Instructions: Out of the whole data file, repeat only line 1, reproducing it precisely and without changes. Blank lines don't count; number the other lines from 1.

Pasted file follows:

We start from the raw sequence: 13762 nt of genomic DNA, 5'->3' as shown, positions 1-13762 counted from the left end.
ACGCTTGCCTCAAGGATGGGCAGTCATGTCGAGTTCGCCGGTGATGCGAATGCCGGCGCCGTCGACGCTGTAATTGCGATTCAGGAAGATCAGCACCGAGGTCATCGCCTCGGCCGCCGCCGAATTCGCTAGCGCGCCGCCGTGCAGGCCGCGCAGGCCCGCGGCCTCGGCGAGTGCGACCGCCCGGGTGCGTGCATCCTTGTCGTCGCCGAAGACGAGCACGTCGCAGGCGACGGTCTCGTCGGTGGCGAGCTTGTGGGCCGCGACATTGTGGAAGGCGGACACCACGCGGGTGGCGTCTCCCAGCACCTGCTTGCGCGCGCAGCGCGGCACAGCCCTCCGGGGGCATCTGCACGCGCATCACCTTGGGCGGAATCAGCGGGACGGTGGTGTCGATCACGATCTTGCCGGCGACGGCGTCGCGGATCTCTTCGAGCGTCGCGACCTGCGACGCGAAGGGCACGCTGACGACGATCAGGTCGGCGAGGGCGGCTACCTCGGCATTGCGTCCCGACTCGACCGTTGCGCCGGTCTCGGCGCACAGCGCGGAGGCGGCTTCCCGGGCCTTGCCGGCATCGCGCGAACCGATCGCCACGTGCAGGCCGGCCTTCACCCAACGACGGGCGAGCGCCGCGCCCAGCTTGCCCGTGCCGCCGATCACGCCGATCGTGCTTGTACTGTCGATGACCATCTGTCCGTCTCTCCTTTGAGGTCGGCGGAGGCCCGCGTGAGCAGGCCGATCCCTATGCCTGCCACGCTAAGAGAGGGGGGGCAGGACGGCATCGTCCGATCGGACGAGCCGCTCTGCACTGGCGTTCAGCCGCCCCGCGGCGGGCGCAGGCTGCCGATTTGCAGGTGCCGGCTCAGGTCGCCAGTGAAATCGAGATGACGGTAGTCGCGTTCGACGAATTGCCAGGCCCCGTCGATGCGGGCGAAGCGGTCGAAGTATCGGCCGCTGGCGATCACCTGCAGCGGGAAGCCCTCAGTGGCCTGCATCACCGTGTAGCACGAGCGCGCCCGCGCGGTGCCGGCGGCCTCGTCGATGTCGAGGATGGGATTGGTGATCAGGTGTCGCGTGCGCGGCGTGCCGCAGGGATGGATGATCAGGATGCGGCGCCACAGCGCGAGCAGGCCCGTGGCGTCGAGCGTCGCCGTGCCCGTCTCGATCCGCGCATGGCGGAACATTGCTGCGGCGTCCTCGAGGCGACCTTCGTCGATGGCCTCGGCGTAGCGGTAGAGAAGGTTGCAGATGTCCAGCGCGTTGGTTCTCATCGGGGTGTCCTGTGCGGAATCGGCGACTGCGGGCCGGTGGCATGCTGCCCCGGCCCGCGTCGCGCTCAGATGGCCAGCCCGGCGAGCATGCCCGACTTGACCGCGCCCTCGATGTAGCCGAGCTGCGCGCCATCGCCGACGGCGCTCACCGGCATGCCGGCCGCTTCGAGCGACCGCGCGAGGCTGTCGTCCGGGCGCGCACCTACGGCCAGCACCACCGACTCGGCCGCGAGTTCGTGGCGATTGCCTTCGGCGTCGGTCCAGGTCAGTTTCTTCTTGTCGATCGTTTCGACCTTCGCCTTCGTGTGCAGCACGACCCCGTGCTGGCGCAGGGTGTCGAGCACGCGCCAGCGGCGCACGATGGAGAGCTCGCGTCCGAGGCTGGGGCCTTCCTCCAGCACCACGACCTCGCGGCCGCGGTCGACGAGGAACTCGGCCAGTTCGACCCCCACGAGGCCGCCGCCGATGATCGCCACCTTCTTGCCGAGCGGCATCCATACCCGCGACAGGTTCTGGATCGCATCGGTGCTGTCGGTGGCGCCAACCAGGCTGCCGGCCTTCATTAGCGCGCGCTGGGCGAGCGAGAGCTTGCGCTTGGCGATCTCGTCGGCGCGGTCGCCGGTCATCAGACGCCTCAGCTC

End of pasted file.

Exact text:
We start from the raw sequence: 13762 nt of genomic DNA, 5'->3' as shown, positions 1-13762 counted from the left end.